Polls show that property taxes are the number one concern for voters in New Jersey, and it is no wonder why: State residents pay the highest property taxes in the nation.
Action News asked each candidate for governor what they'd do to reduce them.
Republican Chris Christie says he'll insist municipalities look harder at ways to tighten their belts.
"We should be sharing services more among the towns, we should be consolidating towns as well. We have a grant program, I think, will encourage that," Christie said. "We should make sure the cap is harder on municipal spending.
Christie wants to restore property tax rebates suspended because of the the state's financial problems, as does Democrat Gov. Jon Corzine. However, Gov. Corzine said he would only do that when the economy recovers.
Corzine, too, believes shared services will lower propertry taxes along with cutbacks at the state level.
"We've reduced the payroll of the state by 8,400 people, raised the retirement age. We're doing a lot of things that, incrementally, will addup to lower the coast of government over the next fouro years," said Corzine. "That should translate into lower property taxes."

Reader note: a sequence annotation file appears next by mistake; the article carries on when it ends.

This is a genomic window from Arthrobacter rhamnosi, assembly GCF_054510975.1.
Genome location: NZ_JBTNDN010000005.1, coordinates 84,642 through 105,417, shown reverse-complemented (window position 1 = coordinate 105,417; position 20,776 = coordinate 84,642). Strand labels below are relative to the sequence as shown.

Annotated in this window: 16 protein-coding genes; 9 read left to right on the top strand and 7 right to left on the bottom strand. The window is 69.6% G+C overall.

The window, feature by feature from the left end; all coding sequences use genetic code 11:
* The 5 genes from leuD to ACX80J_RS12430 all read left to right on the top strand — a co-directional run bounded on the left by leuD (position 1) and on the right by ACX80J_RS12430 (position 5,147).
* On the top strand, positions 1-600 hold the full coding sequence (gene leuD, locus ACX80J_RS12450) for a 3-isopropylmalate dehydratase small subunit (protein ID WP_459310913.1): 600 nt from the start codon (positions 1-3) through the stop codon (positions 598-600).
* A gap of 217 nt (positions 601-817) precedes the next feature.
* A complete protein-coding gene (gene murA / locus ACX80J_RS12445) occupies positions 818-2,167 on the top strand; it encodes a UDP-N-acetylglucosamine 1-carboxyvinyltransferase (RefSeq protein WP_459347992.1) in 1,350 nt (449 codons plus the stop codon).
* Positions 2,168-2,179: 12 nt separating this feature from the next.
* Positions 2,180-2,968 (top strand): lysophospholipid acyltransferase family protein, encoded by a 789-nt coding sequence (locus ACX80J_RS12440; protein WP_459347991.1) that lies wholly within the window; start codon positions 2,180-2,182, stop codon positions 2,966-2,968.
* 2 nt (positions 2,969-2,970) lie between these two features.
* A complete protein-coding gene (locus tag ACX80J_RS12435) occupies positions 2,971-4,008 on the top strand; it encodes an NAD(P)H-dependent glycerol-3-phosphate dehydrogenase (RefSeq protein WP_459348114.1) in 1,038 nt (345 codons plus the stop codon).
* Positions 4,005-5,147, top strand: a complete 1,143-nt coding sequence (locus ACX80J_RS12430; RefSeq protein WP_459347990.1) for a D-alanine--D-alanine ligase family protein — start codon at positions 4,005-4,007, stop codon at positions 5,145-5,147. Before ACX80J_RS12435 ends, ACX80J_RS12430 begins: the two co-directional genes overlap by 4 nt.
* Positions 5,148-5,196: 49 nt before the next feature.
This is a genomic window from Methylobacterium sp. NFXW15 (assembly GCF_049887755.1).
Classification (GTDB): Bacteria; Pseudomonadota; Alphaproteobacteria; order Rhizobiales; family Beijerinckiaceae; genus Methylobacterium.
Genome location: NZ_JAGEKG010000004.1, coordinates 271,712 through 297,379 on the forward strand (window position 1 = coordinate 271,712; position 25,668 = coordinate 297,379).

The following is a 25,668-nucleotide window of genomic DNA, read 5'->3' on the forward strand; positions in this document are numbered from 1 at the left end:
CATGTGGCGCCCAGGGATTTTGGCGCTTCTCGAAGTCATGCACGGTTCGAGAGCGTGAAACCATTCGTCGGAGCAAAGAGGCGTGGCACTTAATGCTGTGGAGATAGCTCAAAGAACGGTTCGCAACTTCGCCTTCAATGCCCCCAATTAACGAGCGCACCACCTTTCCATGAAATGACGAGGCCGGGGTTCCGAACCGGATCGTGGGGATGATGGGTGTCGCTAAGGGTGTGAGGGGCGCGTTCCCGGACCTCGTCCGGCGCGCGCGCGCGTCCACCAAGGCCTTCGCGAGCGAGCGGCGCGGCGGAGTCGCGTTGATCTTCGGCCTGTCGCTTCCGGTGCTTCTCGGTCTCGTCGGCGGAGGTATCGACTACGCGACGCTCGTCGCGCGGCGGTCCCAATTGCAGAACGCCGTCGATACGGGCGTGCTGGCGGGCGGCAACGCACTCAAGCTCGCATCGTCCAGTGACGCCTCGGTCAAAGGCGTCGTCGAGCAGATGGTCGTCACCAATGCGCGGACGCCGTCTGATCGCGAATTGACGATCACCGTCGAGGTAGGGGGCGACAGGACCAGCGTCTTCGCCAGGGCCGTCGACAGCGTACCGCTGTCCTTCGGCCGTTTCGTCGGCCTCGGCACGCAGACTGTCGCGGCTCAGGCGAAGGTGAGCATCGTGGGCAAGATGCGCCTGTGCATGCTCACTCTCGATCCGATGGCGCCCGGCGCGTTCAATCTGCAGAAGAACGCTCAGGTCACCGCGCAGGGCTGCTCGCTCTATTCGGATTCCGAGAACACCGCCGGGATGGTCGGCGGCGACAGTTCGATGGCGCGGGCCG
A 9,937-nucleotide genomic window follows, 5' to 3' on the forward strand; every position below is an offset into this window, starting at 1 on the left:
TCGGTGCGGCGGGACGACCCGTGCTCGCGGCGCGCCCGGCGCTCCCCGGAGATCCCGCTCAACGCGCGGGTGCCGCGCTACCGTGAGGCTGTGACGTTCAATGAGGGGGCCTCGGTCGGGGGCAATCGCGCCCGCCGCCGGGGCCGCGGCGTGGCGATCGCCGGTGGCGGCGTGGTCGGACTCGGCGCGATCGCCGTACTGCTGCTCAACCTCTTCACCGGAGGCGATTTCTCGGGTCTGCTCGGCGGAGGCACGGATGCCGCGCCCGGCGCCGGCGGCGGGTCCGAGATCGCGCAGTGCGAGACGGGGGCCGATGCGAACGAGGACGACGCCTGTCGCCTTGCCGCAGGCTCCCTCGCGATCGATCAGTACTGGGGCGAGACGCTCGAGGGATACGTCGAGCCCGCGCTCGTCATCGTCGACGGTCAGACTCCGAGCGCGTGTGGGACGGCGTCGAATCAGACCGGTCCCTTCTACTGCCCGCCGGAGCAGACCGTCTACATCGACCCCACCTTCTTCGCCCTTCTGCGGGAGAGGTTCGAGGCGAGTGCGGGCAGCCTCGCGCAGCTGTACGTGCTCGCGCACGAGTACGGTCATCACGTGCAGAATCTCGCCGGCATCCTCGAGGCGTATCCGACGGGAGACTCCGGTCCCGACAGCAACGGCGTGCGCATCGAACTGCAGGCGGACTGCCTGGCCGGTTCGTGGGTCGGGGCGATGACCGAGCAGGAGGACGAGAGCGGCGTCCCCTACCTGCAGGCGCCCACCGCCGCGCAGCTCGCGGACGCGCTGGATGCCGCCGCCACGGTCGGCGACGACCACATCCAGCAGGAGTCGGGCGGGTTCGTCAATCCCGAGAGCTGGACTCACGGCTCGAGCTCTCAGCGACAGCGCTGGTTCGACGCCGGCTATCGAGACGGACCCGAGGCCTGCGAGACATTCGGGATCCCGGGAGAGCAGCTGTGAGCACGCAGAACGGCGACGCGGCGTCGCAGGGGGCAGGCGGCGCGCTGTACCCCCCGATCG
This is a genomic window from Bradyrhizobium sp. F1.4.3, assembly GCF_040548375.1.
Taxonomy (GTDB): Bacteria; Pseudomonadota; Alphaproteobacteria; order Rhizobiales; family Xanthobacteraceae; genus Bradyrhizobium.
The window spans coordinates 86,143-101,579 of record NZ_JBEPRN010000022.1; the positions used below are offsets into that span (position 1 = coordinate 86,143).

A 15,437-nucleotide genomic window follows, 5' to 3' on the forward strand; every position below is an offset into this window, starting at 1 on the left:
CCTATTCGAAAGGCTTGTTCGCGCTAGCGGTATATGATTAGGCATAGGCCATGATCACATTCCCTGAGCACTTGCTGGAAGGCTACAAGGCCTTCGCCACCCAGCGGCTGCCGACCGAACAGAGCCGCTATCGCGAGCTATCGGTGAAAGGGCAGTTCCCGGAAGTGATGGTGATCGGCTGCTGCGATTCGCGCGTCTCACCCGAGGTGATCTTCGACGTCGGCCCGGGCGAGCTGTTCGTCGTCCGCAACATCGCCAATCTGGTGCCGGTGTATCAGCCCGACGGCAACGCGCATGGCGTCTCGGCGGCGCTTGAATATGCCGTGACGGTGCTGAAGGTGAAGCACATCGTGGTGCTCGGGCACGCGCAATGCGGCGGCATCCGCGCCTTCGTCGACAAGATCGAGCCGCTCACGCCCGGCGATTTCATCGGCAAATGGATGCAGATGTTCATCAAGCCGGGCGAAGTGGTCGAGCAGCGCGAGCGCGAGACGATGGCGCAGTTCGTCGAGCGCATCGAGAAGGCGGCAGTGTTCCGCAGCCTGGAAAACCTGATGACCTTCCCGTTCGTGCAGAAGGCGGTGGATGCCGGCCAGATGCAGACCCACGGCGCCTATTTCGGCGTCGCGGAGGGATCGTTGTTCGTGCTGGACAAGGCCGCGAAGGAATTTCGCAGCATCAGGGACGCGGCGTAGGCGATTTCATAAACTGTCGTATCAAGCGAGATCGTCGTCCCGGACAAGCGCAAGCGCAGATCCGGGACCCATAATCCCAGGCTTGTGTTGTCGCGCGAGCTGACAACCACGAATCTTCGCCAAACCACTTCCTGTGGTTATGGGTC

Independent Chris Daggett wants to get rid of rebates completely. His plan is to cut some taxes while expanding the sales tax to cover services like architects, lawyers and landscapers and use that money to reduce peoperty taxes.
"Property taxes we're going to cut 25% across the board to a maximum of $2,500. We're going to cut the corporate income tax for small businesss as well as large corporations by 25% on average," said Daggett.
Dagget adds, communities that exceed their spending caps won't get the property tax cut.
In a state where homeowners pay about 7% of their annual income to cover property taxes--this is one issue voters want the next governor to address immediately.